From Kenosha, Wisconsin, USA:
I have diabetic retinopathy, and I have had nine laser eye surgeries over the course of the past year and a half. My vision has still deteriorated to the point that my right eye is technically useless to me, and my left eye seems to be heading in the same direction. I have been employed full-time since I was 13 years old, I am now 40 years old and need some help. As a taxpayer for almost 26 years, my husband says I should be able to ask for and receive help from the government when I need it now. I am not as confident as he is with that train of thought.
I've been hearing different stories from select individuals that I have talked to about my condition. One says file for SSI, but another says don't do that because it's based on your household income, and since my husband is working, I will get little to no assistance. Another says file for Social Security, but then another says you have to be totally blind with a white cane to qualify.
I am at a loss to say the least because I never thought I would be in this kind of situation in the first place. Can you please direct me where or to whom I can ask these questions and get current valid information?
I am sorry that you are being given information that seems unhelpful or contradictory. I am not fluent in Wisconsin laws, etc., but it seems that you have several resources open to you to best find out with you:
- your ophthalmologist
- your endocrinologist
- your local SSI office
- a medical social worker.
These folks are often hospital based, but your physicians should be able to make a referral for you.
Additional comments from Betty Brackenridge, diabetes dietitian:If you haven't already done so, I'd suggest seeing if there is a nonprofit organization that provides rehabilitation and other services for the blind and visually impaired in your city or state. My guess is that you would find any such services in Madison.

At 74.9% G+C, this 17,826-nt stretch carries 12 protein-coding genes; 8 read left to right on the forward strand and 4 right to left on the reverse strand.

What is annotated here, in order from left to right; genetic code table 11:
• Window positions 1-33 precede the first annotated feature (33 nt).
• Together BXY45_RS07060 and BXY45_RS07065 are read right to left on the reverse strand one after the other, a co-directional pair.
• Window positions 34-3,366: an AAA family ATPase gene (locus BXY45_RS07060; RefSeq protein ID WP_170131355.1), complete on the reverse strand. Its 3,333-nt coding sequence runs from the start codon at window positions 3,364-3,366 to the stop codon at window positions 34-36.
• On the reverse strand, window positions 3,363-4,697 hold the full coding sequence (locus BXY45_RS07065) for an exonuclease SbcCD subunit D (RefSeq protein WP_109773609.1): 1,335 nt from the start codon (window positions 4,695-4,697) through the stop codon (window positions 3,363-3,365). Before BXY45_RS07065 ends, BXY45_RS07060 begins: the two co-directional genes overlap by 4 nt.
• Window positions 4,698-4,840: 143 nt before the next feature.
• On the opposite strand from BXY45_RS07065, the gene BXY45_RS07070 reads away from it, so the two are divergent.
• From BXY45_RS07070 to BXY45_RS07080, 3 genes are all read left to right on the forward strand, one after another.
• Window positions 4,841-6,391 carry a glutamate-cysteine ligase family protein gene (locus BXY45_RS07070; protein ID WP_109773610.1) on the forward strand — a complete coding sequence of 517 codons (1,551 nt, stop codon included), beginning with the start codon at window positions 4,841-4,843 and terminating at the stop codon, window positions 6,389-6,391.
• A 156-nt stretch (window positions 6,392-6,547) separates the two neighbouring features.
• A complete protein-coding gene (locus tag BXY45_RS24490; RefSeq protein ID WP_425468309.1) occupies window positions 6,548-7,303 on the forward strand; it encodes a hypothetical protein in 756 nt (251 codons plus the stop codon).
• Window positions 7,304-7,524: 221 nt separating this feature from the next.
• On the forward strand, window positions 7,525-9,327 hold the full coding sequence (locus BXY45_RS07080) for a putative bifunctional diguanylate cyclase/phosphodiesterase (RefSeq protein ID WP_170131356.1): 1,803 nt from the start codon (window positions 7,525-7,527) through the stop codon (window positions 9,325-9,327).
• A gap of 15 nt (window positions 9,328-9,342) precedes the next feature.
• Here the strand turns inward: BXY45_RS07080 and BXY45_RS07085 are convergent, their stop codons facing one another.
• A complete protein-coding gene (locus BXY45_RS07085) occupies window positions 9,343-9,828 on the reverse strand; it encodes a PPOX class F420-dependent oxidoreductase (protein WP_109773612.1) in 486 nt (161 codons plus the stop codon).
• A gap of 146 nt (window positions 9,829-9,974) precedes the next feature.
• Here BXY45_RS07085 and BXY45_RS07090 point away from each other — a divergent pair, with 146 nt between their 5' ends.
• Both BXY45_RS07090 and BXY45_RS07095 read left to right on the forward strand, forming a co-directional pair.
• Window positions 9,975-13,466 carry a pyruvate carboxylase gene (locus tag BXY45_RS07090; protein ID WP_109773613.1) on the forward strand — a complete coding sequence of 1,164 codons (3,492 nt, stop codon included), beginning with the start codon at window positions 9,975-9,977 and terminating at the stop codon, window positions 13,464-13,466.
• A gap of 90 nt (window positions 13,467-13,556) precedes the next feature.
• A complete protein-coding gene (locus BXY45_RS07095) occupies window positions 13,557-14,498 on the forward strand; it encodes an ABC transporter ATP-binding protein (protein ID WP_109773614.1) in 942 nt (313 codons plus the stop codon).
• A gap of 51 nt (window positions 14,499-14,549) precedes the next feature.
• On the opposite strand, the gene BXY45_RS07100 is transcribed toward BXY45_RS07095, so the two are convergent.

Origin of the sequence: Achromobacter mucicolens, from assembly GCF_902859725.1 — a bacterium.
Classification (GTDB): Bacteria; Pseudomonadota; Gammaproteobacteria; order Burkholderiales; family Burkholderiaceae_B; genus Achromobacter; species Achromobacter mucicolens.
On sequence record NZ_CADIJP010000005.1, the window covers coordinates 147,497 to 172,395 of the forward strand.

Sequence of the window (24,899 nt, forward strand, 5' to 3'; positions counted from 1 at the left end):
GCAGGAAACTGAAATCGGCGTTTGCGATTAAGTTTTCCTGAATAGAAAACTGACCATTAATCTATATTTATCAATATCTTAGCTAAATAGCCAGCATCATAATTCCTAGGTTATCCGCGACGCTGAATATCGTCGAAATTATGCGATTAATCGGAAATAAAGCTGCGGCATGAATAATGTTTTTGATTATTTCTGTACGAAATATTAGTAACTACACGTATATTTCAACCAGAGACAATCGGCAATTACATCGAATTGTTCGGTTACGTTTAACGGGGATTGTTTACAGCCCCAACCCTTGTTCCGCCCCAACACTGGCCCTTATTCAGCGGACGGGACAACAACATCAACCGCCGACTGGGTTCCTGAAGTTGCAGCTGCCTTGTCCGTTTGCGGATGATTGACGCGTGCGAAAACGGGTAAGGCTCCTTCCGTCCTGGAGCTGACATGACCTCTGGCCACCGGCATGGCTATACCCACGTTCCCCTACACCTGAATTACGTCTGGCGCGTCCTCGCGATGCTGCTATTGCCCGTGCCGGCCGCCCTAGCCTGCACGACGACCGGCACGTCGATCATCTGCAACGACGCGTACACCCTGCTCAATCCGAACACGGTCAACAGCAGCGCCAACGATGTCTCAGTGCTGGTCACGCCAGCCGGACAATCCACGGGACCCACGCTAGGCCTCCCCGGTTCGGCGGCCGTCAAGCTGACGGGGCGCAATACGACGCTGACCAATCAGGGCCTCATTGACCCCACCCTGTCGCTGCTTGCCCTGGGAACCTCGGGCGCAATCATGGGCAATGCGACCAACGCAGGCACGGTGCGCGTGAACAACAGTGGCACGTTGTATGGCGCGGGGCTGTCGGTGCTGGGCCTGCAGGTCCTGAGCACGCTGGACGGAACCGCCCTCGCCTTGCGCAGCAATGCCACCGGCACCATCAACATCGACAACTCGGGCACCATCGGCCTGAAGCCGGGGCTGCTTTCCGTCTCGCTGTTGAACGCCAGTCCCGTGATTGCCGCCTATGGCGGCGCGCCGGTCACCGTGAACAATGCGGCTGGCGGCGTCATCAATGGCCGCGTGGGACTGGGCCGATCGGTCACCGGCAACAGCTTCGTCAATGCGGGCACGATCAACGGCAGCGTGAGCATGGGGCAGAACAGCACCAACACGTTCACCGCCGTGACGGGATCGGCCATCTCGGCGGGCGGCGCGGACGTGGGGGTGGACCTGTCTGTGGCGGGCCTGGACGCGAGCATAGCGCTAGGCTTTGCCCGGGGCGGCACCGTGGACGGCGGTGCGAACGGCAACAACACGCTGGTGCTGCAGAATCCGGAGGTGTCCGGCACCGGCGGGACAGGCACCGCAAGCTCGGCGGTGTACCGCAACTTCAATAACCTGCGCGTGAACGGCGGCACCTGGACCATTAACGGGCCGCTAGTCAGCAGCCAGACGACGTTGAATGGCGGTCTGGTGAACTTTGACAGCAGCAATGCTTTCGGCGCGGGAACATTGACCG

In my experience, the social workers affiliated with such programs know very well the financial support options available to people losing their vision and the training they provide could be of additional practical help to you in making the most of your remaining vision. A quick search turned up: Wisconsin Vocational Rehabilitation Program Home Page. They have the option of sending an e-mail to the director, who would probably be a good resource regarding other such services in Wisconsin, and The Blind Readers' Page which has a great deal of information on various types of resources, although not necessarily in your state.
[Editor's comment: In addition to the sites mentioned, I suggest that you review Paying for diabetes expenses, Financial Help, Free Drugs and Insurance/Costs for some other answers to similar questions that might be of some assistance to you. WWQ]
Original posting 23 Apr 2001
Posted to Community Resources
Last Updated: Tuesday April 06, 2010 15:09:22
This Internet site provides information of a general nature and is designed for educational purposes only. If you have any concerns about your own health or the health of your child, you should always consult with a physician or other health care professional.
This site is published by T-1 Today, Inc. (d/b/a Children with Diabetes), a 501c3 not-for-profit organization, which is responsible for its contents. Our mission is to provide education and support to families living with type 1 diabetes.
© Children with Diabetes, Inc. 1995-2018. Comments and Feedback.